Home is where the quail are.
With modern farming, there are many ways to raise an animal. There isn’t a right or wrong way, rather, we all learn what works for our space and needs through trial and error. Environment plays a significant role in how we choose to house our animals. What works in one part of the country may not work well in another. This applies to quail too.
Quail are amazing birds, and in previous articles, I’ve written about hatching and brooding Coturnix quail (Coturnix japonica), also known as Japanese quail, and Chinese blue-breasted or button quail (Excalfactoria chinensis), and some other species of quail as well. In this article, I’ll cover the special housing needs of adult quail for their well-being and your success.
As mentioned in my new book, The Quail Lady’s Guide to Raising Coturnix on the Homestead, it’s best to prepare pens for all stages of growth before obtaining the birds or hatching eggs. Both button quail and Coturnix grow fast, and in the blink of an eye, they’ll be ready to be moved. Coturnix chicks will need to be moved to a grow-out cage by three weeks old. The grow-out cage can be an individual pen or the brooder pen. They are the fastest growing of most quail species. Button quail and New World quail species, such as bobwhites and exotic species of quail, can be moved to grow-out cages later in growth, as they’re slower growing and more delicate.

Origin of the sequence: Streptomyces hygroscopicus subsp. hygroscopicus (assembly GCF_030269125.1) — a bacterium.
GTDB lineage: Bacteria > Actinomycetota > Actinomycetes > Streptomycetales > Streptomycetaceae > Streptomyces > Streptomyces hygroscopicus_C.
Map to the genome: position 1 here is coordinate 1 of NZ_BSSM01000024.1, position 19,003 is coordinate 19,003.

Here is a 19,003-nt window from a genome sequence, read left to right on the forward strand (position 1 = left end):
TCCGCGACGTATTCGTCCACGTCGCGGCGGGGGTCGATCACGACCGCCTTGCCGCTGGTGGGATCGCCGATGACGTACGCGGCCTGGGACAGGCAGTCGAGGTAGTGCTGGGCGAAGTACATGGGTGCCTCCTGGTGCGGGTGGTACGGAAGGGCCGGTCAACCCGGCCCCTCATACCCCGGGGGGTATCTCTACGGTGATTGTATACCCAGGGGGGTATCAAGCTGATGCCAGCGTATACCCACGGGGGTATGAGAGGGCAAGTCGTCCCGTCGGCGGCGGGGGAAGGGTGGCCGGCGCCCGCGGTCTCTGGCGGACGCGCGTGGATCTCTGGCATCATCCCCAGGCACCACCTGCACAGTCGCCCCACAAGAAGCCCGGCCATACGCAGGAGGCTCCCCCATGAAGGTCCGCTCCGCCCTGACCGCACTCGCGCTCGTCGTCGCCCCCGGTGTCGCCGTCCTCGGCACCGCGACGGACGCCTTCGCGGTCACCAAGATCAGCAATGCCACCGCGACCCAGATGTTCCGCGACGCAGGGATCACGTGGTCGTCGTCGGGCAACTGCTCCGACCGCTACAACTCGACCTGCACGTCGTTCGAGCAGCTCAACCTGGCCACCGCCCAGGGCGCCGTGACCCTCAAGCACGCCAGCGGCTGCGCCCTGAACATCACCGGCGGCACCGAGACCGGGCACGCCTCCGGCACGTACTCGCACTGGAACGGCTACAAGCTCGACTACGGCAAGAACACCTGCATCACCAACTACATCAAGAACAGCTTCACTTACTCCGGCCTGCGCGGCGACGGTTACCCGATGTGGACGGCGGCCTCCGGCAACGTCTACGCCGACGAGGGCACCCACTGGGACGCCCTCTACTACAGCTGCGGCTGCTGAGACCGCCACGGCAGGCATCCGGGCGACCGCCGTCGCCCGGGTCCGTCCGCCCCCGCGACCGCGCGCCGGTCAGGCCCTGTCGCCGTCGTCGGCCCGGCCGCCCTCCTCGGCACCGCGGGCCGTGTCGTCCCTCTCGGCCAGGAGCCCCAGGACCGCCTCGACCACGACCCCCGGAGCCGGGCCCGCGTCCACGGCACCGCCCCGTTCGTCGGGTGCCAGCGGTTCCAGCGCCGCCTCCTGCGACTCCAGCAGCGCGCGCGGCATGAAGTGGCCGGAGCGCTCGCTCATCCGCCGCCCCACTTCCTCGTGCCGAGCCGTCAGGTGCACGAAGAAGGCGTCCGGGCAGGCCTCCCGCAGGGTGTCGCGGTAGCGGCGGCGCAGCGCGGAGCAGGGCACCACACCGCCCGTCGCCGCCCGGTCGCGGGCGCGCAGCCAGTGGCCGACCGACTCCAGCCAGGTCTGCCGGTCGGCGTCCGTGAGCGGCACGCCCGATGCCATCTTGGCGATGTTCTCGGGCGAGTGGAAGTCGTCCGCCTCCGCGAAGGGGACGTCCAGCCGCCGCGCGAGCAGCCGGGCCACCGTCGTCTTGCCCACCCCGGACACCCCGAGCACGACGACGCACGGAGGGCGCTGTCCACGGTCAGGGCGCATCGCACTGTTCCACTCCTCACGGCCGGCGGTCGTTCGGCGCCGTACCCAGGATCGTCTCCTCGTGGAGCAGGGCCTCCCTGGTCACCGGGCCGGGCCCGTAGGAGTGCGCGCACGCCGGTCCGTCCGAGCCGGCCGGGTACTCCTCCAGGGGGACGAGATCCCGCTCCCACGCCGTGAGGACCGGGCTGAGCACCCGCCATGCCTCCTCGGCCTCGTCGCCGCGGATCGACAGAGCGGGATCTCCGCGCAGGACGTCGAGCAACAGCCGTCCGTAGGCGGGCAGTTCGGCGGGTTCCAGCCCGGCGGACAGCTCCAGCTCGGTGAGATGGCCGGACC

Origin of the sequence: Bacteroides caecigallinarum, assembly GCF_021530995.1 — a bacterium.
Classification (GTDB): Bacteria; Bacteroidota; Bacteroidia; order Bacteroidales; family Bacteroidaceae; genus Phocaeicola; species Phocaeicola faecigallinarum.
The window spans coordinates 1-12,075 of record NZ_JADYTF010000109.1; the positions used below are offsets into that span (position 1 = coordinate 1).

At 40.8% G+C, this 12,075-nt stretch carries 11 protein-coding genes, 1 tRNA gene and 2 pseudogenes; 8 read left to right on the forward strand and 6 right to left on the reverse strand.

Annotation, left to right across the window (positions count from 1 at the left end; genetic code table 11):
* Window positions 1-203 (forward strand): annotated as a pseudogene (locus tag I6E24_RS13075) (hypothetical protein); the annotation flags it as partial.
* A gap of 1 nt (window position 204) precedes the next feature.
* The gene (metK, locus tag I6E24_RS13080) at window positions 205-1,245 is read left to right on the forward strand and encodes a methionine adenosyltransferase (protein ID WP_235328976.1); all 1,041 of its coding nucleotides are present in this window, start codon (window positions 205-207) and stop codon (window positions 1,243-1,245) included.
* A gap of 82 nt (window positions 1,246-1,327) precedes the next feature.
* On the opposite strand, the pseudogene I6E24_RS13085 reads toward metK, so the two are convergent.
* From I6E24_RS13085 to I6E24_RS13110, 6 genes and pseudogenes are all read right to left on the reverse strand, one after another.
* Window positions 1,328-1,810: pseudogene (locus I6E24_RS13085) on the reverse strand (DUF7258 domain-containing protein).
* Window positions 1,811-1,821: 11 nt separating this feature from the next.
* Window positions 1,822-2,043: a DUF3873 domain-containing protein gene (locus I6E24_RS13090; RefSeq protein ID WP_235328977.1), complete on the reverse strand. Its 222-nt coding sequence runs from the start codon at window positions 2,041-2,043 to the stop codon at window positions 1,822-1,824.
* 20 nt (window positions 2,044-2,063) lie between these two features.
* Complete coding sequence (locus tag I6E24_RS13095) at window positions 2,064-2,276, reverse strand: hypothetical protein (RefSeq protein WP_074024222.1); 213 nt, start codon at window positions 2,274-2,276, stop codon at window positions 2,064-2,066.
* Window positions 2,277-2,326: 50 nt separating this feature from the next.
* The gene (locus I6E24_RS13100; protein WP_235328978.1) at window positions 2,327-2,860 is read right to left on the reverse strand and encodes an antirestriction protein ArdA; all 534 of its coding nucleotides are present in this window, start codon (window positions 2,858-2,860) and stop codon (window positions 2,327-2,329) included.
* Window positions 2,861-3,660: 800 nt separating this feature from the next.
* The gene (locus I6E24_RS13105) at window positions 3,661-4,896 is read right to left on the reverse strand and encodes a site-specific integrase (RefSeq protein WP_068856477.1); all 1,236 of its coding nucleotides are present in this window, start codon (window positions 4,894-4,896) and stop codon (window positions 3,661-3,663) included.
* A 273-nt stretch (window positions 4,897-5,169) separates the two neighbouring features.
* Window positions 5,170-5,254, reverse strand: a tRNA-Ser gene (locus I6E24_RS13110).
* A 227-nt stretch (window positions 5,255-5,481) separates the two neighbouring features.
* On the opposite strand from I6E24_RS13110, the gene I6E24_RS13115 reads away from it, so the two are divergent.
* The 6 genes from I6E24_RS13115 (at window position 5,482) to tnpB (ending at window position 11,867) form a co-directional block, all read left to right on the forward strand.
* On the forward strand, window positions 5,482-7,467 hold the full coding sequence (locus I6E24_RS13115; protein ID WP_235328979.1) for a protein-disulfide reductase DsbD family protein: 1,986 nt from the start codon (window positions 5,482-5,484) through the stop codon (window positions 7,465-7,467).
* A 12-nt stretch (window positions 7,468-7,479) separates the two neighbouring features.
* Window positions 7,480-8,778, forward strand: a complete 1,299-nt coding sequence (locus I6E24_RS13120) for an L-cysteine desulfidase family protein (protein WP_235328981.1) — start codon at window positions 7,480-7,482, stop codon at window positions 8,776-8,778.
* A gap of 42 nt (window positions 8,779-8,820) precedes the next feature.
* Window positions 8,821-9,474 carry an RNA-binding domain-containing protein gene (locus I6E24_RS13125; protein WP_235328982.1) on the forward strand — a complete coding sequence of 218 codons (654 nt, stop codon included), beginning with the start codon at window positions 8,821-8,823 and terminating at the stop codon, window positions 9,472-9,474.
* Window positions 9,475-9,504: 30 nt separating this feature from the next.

Quail, especially Coturnix quail, are becoming quite popular to raise because they don’t take up much space. The rule of thumb for housing space is 1 square foot per bird. You can add more birds per square foot as you feel comfortable. In the commercial setting, I’ve seen people house 4 to 5 birds per square foot; however, I prefer 1 to 2 birds per square foot as I raise larger, selectively bred Coturnix and like to give them more wiggle room. Button quail and other species can be housed in pens (either on-ground or wire-floored), above ground or on ground, and aviaries. Bobwhites are a New World quail and do well in flight pens and aviary settings. My specialty is the Coturnix quail, therefore I will discuss different housing methods for them.
You can be creative about housing adult Coturnix. They can be kept indoors, outdoors, on-ground, or above the ground. Some important things to consider are:
- Coturnix are ground dwellers. They only tend to fly when startled. This means that they do better with shorter cages so that they can’t fly straight up very far , where they’d bang their heads or break their necks. Pens can be as short as 6 inches tall, but most pens range from 12 to 24 inches tall.
- While your quail would be perfectly willing to free-range, if you let the small, quick birds out of the pen, they’ll disappear into undergrowth, and you’ll never find them again. Chickens will come back to their pens at night to roost; quail don’t have the same kind of roosting instinct. The pen, whether on-ground, on wire, indoors, or outdoors, need to be closed off on all sides.